As noted in my last post, there is an interesting battle for developer and user mind share looming between mobile Apps and mobile Sites (mobile optimized web services that are accessed via a browser). There may be something to learn from the recent comparable historical analog we have seen unfold in the wired PC Internet.
Remember that for the first 20-ish years of the PC industry, there were only applications. Recall that Microsoft held a choke-point in the PC kingdom, and made a huge fraction of the profits in the PC application category. Remember when no one would start, or fund, a PC application business because of Microsoft’s demonstrated ability to subsume that company’s application within some existing Microsoft application? Recall how Microsoft, in their rush to catch and crush Netscape, installed the ubiquitous and essentially choke-point-free browser platform. (In an amusing bit of historical irony, this is strikingly similar to the rushed PC effort at IBM in the early 1980s, which installed Microsoft and Intel into controlling positions in the PC industry.) That new, ubiquitous, and choke-point-free browser platform is what allowed the Internet to flourish. Look at the companies/services that have arisen to date in the wired Internet, along a couple of key attributes.
One key take-away from the table above: while both Apps and Sites existed in the wired Internet, the overwhelming majority of value created in the wired Internet came from the Sites end of the Apps-to-Sites continuum (there is no really clean line between the two), and only a tiny fraction came from Internet connected Apps. Where on the Apps-to-Sites continuum might we expect the bulk of the value creation to happen in the mobile Internet? There seem to be four important differences between the wired and mobile Internet when addressing this question.
(1) OS Diversity. In the wired Internet there were relatively few underlying operating systems that an application developer had to build to if they wanted 80% of all potential users to be able to use their application. Even still, exploiting the installed base of browsers made for much more value creation for Sites over Apps in the wired Internet. The OS diversity problem is at least an order of magnitude more difficult in the mobile world, and while there is likely to be a reduction in the number of mobile OS’s out there, each new release is another version to port/test for an App developer. This would tip the scales even closer to the Sites end of the Apps-to-Sites value creation continuum.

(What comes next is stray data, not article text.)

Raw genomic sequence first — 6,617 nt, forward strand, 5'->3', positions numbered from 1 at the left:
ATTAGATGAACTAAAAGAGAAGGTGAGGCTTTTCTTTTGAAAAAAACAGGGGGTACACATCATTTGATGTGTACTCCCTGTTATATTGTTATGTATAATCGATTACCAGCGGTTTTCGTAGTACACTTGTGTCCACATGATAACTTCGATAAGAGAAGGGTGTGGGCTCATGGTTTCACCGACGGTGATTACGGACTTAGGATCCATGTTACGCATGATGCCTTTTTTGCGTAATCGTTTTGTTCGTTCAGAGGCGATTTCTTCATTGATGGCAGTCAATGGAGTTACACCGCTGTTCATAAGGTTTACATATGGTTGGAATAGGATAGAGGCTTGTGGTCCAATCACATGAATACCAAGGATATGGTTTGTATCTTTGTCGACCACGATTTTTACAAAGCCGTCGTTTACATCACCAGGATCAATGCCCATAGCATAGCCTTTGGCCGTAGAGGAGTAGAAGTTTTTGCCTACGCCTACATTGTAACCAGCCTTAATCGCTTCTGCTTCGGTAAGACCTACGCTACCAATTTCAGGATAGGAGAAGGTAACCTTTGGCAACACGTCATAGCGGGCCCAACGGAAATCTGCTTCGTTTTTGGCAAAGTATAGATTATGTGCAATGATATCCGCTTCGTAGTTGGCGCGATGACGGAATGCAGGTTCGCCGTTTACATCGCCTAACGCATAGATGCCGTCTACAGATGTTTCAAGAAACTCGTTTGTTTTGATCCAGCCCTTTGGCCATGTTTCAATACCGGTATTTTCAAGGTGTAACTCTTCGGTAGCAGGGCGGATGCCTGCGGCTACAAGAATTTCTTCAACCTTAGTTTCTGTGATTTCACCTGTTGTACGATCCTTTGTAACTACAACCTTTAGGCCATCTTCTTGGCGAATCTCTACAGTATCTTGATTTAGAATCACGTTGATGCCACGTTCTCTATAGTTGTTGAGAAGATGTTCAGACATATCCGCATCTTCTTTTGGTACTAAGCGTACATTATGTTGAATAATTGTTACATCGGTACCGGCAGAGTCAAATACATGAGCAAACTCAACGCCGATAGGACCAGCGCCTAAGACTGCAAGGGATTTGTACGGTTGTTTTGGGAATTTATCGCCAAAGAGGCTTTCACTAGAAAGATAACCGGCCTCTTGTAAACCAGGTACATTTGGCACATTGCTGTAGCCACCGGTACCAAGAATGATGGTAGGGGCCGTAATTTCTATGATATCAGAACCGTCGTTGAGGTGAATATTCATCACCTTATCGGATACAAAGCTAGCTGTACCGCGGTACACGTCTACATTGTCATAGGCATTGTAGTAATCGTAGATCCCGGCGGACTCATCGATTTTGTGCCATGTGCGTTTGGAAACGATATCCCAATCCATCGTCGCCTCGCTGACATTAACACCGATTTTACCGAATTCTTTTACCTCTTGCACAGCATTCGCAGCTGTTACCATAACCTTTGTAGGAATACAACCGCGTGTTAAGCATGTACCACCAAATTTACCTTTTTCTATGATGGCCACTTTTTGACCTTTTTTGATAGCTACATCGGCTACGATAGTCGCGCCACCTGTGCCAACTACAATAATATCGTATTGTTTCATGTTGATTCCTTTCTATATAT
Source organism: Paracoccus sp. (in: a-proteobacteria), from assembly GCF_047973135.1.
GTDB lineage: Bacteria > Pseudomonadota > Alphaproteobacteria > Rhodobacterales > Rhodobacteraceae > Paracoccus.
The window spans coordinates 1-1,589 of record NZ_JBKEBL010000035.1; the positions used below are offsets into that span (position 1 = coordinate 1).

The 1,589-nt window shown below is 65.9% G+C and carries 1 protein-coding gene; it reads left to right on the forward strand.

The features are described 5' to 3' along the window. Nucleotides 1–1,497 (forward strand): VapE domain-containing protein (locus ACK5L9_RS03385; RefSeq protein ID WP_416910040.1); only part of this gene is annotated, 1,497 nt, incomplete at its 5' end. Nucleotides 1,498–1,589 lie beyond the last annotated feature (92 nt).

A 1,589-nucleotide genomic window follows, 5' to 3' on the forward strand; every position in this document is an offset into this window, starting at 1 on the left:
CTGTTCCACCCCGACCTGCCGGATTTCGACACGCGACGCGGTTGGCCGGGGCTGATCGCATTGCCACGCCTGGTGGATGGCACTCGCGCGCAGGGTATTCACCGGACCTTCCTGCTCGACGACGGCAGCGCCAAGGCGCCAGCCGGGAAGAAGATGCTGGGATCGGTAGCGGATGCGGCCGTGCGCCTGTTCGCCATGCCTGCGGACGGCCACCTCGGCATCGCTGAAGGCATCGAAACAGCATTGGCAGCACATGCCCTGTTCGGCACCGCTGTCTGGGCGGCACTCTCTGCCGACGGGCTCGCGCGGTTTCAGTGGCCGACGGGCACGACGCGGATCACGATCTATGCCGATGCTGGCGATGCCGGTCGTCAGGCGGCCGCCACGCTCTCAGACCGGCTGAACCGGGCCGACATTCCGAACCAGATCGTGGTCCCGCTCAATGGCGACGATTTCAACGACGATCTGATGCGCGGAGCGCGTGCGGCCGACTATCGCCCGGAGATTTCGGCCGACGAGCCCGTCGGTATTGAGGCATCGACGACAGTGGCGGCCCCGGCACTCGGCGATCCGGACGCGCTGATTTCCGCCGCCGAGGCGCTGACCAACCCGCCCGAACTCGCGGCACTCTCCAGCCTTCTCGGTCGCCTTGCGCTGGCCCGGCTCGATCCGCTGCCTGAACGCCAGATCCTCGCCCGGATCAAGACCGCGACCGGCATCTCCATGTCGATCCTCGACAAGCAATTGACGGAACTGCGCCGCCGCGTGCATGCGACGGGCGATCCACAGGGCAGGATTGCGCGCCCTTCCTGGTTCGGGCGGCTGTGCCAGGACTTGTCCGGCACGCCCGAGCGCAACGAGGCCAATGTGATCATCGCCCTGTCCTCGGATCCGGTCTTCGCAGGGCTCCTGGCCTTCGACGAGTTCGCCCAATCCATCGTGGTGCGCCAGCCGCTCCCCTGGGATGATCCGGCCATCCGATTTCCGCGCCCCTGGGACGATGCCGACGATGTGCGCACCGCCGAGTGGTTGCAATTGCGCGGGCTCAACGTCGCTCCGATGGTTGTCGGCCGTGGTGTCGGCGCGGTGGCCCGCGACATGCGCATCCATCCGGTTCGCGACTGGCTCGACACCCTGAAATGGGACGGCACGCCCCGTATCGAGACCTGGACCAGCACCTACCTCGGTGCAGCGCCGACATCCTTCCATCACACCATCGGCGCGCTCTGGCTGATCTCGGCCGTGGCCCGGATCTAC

(2) Hardware capability diversity. In the wired Internet, there were only modest differences in the functionality differences between PCs and only a limited amount of non-PC functionality got subsumed into the PC. This led to a fairly uniform set of capabilities for the browser to support. The mobile phone has been subsuming a lot of other functional bits for a long time now (see the figure below). Sure, HTML5, plus something like PhoneGap, allows the browser to be a fairly ubiquitous pre-installed platform, but if one wants to take advantage of the cutting edge hardware capabilities, one almost always has to use native applications to do so. This would tip the scales toward the Apps end of the Apps-to-Sties value creation continuum, especially for point offerings that took advantage of a specific hardware functionality; it would only be a small move along the continuum toward Apps for more offerings that weren’t tied to a specific hardware capability.